Climate model parameter differences between the SAR and TAR are summarized in Table 4. As indicated in the table, a number of parameter changes have only a negligible effect on the temperature projections. Only those with significant effects are considered below. Two factors lead to increased warming: the relationship between CO2 concentration and forcing (this item is listed in Table 3); and changes in the way the assumed slowdown in the thermohaline circulation (THC) was modeled. Two other factors lead to decreased warming: the use of a larger value for the ocean's effective vertical diffusivity; and the introduction of a sea ice melt factor.
When the IS92 results in Figs. 1 and 2 are compared there is an apparently paradoxical result. For both IS92c and IS92e, TAR science forcing is less than SAR science forcing (Fig. 1); yet in both cases TAR science warming is greater than for SAR science (cf. either the two 92c curves or the two 92e curves in Fig. 2). At the low end, this is partly because TAR science uses a higher minimum sensitivity, namely, 1.7°C, from the Parallel Climate Model (PCM) AOGCM (Washington et al. 2000; Raper et al. 2002), instead of 1.5°C. This, however, cannot be the reason for the high emissions scenario (IS92e) since the high sensitivity used in the TAR [4.2°C, from the Geophysical Fluid Dynamics Laboratory (GFDL) AOGCM; Stouffer and Manabe 1999; Raper et al. 2002] is actually less than the upper-bound value used in the SAR (4.5°C).
The reason for this switch (lower forcing giving higher warming) is partly because of changes in the relationship between CO2 concentration and radiative forcing (lower forcing for given concentration in the TAR), as explained below and in Wigley and Smith (1998), and partly because of the SAR versus TAR differences in the assumed rates of decline in the thermohaline circulation. We consider the CO2 forcing effect first.
a. CO2 forcing effect
The relationship between CO2 concentration (C) and forcing is
where ΔQ is the forcing due to a concentration change from C0 to C. In the energy balance climate model used for the IPCC projections, the value of α is specified by the user. The value used in the SAR was 6.3 (Shine et al. 1990). In the TAR, the lowest temperature projection used α = 5.35, while the highest projection used α = 5.20 (Cubasch and Meehl 2001, see their appendix 9.1). As already demonstrated, this reduces radiative forcing substantially. The effect on temperature of a change in α, however, is quite different because of the structure of the climate model.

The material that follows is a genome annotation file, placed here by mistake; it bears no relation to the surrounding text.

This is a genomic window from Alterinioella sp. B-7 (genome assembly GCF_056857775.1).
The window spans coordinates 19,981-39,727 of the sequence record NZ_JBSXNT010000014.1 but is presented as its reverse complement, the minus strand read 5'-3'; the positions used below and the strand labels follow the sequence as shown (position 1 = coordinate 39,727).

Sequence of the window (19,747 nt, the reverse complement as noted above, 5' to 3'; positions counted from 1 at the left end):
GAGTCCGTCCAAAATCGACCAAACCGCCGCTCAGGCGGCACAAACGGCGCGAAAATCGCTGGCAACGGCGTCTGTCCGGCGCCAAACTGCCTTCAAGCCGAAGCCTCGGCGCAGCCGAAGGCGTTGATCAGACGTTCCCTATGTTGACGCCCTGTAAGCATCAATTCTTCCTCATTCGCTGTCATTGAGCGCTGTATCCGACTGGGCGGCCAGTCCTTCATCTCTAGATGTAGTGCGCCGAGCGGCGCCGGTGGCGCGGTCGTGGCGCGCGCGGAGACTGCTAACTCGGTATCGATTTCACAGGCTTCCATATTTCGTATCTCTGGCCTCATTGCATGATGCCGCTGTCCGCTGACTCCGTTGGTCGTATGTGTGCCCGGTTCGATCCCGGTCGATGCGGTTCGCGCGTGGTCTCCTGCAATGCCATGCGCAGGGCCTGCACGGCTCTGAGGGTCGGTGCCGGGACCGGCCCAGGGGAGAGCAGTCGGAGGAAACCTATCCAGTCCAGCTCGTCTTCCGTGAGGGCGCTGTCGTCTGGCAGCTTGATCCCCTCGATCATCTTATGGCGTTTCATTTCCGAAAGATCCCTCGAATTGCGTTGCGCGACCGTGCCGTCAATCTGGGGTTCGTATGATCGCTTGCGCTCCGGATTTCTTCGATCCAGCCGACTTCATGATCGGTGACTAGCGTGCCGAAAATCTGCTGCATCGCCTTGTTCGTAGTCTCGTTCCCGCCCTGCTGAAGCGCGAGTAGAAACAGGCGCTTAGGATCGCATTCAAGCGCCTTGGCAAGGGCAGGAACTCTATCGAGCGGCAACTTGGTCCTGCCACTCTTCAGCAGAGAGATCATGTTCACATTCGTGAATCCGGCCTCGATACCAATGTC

In the model, the climate sensitivity is defined by the equilibrium CO2-doubling temperature change (ΔT2×). More generally, it should be defined by the equilibrium temperature change for a unit of radiative forcing change. We refer to this as the true sensitivity, S. Here S and ΔT2x are related by
where ΔQ2× is the radiative forcing for 2 × CO2 [ΔQ2× = α ln(2)]. It is ΔT2× that is specified by the user rather than S. The S is calculated internally in the model using ΔT2× and α.
If α is reduced (as in SAR to TAR) but ΔT2× is not, then the radiative forcing due to CO2 is reduced, while the true climate sensitivity is increased. The net effect for CO2 is no change in equilibrium warming. For all forcing components other than CO2, however, the increased true sensitivity means that the temperature response is increased by a reduction in α. Therefore, in the model used for the IPCC calculations, provided there is a significant non-CO2 component to forcing, reduced CO2 forcing can lead to greater warming.
To see this more clearly, suppose that a step change in forcing of magnitude ΔQ is imposed. The eventual equilibrium temperature change will then be